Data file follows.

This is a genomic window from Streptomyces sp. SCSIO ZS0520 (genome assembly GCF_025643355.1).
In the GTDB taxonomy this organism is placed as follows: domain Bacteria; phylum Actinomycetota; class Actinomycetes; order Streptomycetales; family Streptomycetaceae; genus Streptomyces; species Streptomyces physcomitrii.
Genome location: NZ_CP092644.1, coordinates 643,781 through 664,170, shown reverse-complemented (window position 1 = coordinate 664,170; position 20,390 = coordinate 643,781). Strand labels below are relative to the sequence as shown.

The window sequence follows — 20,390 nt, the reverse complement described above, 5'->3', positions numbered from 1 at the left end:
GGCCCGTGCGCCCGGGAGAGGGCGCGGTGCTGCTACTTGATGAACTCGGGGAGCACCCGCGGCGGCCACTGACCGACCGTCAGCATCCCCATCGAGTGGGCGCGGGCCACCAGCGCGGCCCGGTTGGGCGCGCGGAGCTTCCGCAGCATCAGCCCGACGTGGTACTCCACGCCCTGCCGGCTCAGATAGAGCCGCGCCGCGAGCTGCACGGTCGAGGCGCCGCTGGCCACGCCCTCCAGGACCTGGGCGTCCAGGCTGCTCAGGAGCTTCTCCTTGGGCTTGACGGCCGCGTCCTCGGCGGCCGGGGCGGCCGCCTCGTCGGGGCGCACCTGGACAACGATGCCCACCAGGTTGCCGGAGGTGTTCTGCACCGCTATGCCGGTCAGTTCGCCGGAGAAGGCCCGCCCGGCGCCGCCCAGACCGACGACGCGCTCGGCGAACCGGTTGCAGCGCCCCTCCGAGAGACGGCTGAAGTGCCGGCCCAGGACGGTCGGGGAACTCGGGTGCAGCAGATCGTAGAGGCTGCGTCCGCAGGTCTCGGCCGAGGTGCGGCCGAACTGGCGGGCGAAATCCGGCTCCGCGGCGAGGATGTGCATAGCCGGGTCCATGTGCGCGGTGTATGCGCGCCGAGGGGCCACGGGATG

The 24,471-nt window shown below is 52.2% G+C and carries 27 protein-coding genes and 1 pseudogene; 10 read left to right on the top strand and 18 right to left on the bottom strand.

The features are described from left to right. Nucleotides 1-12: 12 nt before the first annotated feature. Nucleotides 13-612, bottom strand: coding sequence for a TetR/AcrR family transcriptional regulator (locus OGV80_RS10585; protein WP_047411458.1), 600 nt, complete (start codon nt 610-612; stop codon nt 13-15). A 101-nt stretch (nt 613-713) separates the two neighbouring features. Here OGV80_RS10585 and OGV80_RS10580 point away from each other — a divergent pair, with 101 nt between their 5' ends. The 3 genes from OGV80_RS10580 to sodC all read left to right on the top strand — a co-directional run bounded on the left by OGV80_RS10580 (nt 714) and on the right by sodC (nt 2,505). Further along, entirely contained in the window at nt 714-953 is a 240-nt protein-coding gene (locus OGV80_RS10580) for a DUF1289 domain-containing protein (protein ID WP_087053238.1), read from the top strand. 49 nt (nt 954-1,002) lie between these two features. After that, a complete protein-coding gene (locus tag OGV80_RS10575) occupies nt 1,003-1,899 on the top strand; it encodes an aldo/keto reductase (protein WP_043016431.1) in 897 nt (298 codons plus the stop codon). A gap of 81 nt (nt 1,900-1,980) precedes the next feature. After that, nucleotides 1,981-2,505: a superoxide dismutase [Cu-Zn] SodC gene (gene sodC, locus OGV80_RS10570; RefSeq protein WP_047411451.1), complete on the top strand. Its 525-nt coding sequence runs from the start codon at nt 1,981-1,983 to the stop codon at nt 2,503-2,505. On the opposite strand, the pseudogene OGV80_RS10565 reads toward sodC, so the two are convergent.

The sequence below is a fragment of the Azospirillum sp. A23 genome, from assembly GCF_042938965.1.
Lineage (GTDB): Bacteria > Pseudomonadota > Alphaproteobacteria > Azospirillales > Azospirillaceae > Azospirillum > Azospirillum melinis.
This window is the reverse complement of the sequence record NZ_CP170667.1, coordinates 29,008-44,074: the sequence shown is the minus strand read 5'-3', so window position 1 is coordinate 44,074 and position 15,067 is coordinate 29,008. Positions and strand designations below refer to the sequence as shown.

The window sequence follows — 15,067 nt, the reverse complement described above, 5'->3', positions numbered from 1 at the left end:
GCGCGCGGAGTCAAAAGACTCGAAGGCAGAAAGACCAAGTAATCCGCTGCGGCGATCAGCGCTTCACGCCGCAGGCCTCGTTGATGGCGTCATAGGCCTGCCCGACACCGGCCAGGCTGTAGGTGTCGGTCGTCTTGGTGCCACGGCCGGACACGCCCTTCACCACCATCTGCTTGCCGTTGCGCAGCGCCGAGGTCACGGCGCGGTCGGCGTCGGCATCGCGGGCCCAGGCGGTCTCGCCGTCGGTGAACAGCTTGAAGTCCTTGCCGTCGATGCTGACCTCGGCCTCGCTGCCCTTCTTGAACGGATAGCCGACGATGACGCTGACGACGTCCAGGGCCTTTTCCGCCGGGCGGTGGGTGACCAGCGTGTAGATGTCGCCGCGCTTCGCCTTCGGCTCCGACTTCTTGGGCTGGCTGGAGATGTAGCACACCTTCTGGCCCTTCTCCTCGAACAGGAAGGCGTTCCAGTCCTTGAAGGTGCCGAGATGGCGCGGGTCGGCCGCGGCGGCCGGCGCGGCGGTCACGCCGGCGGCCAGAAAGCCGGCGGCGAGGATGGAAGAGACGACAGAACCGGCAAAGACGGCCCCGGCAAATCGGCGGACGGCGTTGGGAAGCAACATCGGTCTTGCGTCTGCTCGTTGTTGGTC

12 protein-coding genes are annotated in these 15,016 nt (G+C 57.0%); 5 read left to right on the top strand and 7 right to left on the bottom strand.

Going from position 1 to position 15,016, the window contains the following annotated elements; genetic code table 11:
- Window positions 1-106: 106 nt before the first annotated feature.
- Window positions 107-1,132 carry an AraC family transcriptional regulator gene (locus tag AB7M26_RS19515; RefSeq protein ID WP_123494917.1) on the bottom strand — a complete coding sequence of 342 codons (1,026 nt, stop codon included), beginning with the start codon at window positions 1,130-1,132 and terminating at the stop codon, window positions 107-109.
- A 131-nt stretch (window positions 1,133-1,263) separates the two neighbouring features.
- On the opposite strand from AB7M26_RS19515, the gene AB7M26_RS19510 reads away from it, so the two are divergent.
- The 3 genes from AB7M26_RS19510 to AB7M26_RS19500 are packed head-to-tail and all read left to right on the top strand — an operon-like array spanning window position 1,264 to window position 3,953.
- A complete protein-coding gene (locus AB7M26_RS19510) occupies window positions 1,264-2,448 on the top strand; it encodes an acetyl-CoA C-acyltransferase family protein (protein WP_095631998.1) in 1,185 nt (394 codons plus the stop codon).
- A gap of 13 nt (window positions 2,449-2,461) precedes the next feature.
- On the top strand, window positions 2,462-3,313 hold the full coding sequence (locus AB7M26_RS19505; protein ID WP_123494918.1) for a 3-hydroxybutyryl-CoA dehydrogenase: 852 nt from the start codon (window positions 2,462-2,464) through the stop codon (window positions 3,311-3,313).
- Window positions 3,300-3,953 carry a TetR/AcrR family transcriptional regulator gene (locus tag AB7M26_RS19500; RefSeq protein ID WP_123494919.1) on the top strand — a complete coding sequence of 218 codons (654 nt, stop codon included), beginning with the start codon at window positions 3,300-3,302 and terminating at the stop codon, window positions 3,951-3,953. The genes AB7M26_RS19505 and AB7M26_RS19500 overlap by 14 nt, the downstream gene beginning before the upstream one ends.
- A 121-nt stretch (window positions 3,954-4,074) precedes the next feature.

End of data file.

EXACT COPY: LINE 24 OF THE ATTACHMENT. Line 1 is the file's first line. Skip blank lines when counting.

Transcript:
- A 121-nt stretch (window positions 3,954-4,074) precedes the next feature.